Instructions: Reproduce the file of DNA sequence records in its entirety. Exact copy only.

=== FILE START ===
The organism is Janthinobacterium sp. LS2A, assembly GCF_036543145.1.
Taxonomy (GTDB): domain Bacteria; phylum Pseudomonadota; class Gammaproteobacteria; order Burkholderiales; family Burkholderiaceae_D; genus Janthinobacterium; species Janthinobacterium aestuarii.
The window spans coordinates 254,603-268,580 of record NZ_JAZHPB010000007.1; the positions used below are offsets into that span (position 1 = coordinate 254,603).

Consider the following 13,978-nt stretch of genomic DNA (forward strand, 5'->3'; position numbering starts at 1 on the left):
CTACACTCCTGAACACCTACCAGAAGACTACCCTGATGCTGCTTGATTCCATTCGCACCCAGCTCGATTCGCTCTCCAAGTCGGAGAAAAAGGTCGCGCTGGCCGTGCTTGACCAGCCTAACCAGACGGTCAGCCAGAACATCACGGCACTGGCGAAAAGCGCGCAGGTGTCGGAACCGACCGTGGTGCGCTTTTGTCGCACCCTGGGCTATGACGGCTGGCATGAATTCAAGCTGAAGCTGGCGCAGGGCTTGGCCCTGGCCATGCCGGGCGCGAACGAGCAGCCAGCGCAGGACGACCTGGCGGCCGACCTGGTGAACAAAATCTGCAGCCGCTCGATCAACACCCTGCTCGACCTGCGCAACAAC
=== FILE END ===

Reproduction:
The organism is Janthinobacterium sp. LS2A, assembly GCF_036543145.1.
Taxonomy (GTDB): domain Bacteria; phylum Pseudomonadota; class Gammaproteobacteria; order Burkholderiales; family Burkholderiaceae_D; genus Janthinobacterium; species Janthinobacterium aestuarii.
The window spans coordinates 254,603-268,580 of record NZ_JAZHPB010000007.1; the positions used below are offsets into that span (position 1 = coordinate 254,603).

Consider the following 13,978-nt stretch of genomic DNA (forward strand, 5'->3'; position numbering starts at 1 on the left):
CTACACTCCTGAACACCTACCAGAAGACTACCCTGATGCTGCTTGATTCCATTCGCACCCAGCTCGATTCGCTCTCCAAGTCGGAGAAAAAGGTCGCGCTGGCCGTGCTTGACCAGCCTAACCAGACGGTCAGCCAGAACATCACGGCACTGGCGAAAAGCGCGCAGGTGTCGGAACCGACCGTGGTGCGCTTTTGTCGCACCCTGGGCTATGACGGCTGGCATGAATTCAAGCTGAAGCTGGCGCAGGGCTTGGCCCTGGCCATGCCGGGCGCGAACGAGCAGCCAGCGCAGGACGACCTGGCGGCCGACCTGGTGAACAAAATCTGCAGCCGCTCGATCAACACCCTGCTCGACCTGCGCAACAAC